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MPs' suspicion of shortages powers 'depressing' and 'frustrating'

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Sandra Gidley RPS
"It's frustrating when an MP makes ill-informed comments like these"

MPs’ suspicion of pharmacists’ medicine shortages powers is “depressing” and “frustrating”, the RPS’s English board chair has said.

The Human Medicines (Amendment) Regulations 2019 order – which came into force on February 9 – includes provisions to allow pharmacists to dispense an alternative in accordance with a “serious shortage protocol” that could be announced by the government – rather than the prescription and without contacting the GP – in the event of a national medicines shortage.

The change to the regulations narrowly avoided being revoked – by 292 votes to 240 – in parliament last week (March 18), in a debate which saw MPs argue that pharmacists are “not necessarily skilled” enough to implement a protocol.

Sandra Gidley, chair of the Royal Pharmaceutical Society’s (RPS) English board, told C+D two days after the vote that the attitude from MPs is “very depressing, especially when some of the people making these comments have been positive about pharmacists in the past”.

“We are seeing this reaction because some groups, such as epilepsy charities, have been proactive at raising concerns and MPs have a duty to respond to their constituents. But they haven’t thought through what they have been saying. It’s just not coherent.”

Ms Gidley said she had spoken to a few of the MPs who took part in the debate and believed she had changed their minds.

“It is frustrating when an MP you have spoken to in the past and seems to understand what you do makes ill-informed comments like these,” she said.

“But after I explained to some of them how the new powers will benefit patients, they did seem to have more understanding.”

The RPS said it had written to the MPs involved in the debate, “reminding them of the skills and training pharmacists have as the experts in the safe and effective use of medicines”.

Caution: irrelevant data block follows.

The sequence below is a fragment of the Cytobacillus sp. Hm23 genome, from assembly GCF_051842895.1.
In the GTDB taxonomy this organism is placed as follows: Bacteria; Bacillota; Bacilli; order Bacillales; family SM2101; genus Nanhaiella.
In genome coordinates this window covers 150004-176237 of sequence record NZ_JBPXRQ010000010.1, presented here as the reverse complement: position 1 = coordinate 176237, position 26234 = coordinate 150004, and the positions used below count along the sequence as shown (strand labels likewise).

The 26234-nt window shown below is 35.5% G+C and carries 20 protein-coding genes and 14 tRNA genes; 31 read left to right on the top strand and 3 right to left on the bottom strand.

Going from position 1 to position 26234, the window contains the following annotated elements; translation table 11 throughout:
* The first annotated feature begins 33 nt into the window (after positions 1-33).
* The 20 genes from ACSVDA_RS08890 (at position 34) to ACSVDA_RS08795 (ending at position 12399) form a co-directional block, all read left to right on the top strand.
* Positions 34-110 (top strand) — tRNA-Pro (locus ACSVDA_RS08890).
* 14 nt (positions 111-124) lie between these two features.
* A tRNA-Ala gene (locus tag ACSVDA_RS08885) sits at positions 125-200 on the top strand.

Two of pharmacy’s parliamentary champions, shadow health secretary Jonathan Ashworth – who tabled the motion to revoke the powers – and Julie Cooper have both explained to C+D why they opposed the change to the regulations.

Result

Would you be happy to dispense an alternative under a government 'serious shortage protocol'?
Not sure. It would depend on the specific protocol
41%
Yes, I would be confident dispensing an alternative (quantity/dose/form/therapeutic equivalent) as designated by the government
48%
No. I would never be comfortable dispensing an alternative (quantity/dose/form/therapeutic equivalent) without consulting the GP
11%
Total votes: 118
3 Comments
Question: 
Would you be happy to dispense an alternative under a government 'serious shortage protocol'?

Chris Locum, Locum pharmacist

What I found depressing was a constant stream of pharmacy ministers (whichever administration) who 'valued' pharmacy so much that the community sector would get below inflation settlements. They have no understanding or interest quite frankly. The cut in the global sum was a precedent. The substitution decision would involve more liability to the pharmacist. A decision that I suspect most pharmacists will avoid because of endless form-filling which would accompany it. Community pharmacy is now a hostile (non- professional) environment and is being deliberately degraded by government attrition.

Robin Davies,

I'm wondering how a pharmacist would confidently dispense an alternative medicine when there might be a variety of strengths available, for example if you decided Quetiapine were the right alternative there are six strengths to choose from.

A B, Community pharmacist

I don't think we'll be expected to switch mental health medication, many GPs stop once they get passed SSRIs and refer to a specialist.

We won't be choosing alternatives, it will be based on lists of alternatives issued by the DOH.

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